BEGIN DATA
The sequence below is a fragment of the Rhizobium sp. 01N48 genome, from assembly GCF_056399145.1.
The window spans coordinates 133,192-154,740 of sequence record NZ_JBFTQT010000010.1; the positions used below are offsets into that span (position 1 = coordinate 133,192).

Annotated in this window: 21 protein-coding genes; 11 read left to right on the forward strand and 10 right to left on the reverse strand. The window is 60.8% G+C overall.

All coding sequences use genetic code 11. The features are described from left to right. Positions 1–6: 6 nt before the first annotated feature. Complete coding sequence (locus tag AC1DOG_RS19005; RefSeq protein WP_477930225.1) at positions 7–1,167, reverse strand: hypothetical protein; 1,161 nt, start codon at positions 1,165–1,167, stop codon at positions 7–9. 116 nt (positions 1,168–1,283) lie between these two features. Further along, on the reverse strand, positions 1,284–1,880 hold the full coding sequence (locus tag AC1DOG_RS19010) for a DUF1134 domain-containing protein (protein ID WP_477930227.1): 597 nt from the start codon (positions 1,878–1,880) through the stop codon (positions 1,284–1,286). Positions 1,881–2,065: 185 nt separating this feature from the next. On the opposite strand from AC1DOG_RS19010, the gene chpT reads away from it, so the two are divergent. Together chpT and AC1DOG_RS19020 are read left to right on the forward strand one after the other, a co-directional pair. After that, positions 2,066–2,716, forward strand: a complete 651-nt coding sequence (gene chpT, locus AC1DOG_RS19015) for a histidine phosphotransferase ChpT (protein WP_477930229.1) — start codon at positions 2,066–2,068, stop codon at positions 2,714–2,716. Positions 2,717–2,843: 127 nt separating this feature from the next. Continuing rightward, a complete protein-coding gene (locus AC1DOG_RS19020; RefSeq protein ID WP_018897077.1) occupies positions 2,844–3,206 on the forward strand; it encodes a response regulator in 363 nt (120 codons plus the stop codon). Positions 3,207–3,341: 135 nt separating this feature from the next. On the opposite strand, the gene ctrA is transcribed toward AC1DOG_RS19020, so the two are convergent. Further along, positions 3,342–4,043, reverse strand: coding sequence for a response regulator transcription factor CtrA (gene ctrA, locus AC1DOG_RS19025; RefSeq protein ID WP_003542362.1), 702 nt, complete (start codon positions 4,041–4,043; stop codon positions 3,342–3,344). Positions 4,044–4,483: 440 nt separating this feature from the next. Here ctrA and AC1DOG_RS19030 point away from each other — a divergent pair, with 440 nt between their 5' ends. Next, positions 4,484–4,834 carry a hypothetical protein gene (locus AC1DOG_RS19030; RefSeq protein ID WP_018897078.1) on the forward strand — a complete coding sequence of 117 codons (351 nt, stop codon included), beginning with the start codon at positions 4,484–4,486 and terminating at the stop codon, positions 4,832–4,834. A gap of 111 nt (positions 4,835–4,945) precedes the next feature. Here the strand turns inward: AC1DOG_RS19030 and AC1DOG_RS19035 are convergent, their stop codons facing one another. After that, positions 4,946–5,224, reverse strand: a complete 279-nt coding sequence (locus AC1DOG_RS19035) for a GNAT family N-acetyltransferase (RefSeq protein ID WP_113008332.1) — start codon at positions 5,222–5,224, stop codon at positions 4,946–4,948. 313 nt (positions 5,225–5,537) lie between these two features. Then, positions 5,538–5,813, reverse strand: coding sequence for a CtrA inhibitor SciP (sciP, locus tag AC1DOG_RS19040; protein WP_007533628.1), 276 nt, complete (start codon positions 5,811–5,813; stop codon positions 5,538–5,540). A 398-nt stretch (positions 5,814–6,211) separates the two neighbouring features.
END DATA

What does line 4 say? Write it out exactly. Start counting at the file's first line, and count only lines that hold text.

All coding sequences use genetic code 11. The features are described from left to right. Positions 1–6: 6 nt before the first annotated feature. Complete coding sequence (locus tag AC1DOG_RS19005; RefSeq protein WP_477930225.1) at positions 7–1,167, reverse strand: hypothetical protein; 1,161 nt, start codon at positions 1,165–1,167, stop codon at positions 7–9. 116 nt (positions 1,168–1,283) lie between these two features. Further along, on the reverse strand, positions 1,284–1,880 hold the full coding sequence (locus tag AC1DOG_RS19010) for a DUF1134 domain-containing protein (protein ID WP_477930227.1): 597 nt from the start codon (positions 1,878–1,880) through the stop codon (positions 1,284–1,286). Positions 1,881–2,065: 185 nt separating this feature from the next. On the opposite strand from AC1DOG_RS19010, the gene chpT reads away from it, so the two are divergent. Together chpT and AC1DOG_RS19020 are read left to right on the forward strand one after the other, a co-directional pair. After that, positions 2,066–2,716, forward strand: a complete 651-nt coding sequence (gene chpT, locus AC1DOG_RS19015) for a histidine phosphotransferase ChpT (protein WP_477930229.1) — start codon at positions 2,066–2,068, stop codon at positions 2,714–2,716. Positions 2,717–2,843: 127 nt separating this feature from the next. Continuing rightward, a complete protein-coding gene (locus AC1DOG_RS19020; RefSeq protein ID WP_018897077.1) occupies positions 2,844–3,206 on the forward strand; it encodes a response regulator in 363 nt (120 codons plus the stop codon). Positions 3,207–3,341: 135 nt separating this feature from the next. On the opposite strand, the gene ctrA is transcribed toward AC1DOG_RS19020, so the two are convergent. Further along, positions 3,342–4,043, reverse strand: coding sequence for a response regulator transcription factor CtrA (gene ctrA, locus AC1DOG_RS19025; RefSeq protein ID WP_003542362.1), 702 nt, complete (start codon positions 4,041–4,043; stop codon positions 3,342–3,344). Positions 4,044–4,483: 440 nt separating this feature from the next. Here ctrA and AC1DOG_RS19030 point away from each other — a divergent pair, with 440 nt between their 5' ends. Next, positions 4,484–4,834 carry a hypothetical protein gene (locus AC1DOG_RS19030; RefSeq protein ID WP_018897078.1) on the forward strand — a complete coding sequence of 117 codons (351 nt, stop codon included), beginning with the start codon at positions 4,484–4,486 and terminating at the stop codon, positions 4,832–4,834. A gap of 111 nt (positions 4,835–4,945) precedes the next feature. Here the strand turns inward: AC1DOG_RS19030 and AC1DOG_RS19035 are convergent, their stop codons facing one another. After that, positions 4,946–5,224, reverse strand: a complete 279-nt coding sequence (locus AC1DOG_RS19035) for a GNAT family N-acetyltransferase (RefSeq protein ID WP_113008332.1) — start codon at positions 5,222–5,224, stop codon at positions 4,946–4,948. 313 nt (positions 5,225–5,537) lie between these two features. Then, positions 5,538–5,813, reverse strand: coding sequence for a CtrA inhibitor SciP (sciP, locus tag AC1DOG_RS19040; protein WP_007533628.1), 276 nt, complete (start codon positions 5,811–5,813; stop codon positions 5,538–5,540). A 398-nt stretch (positions 5,814–6,211) separates the two neighbouring features.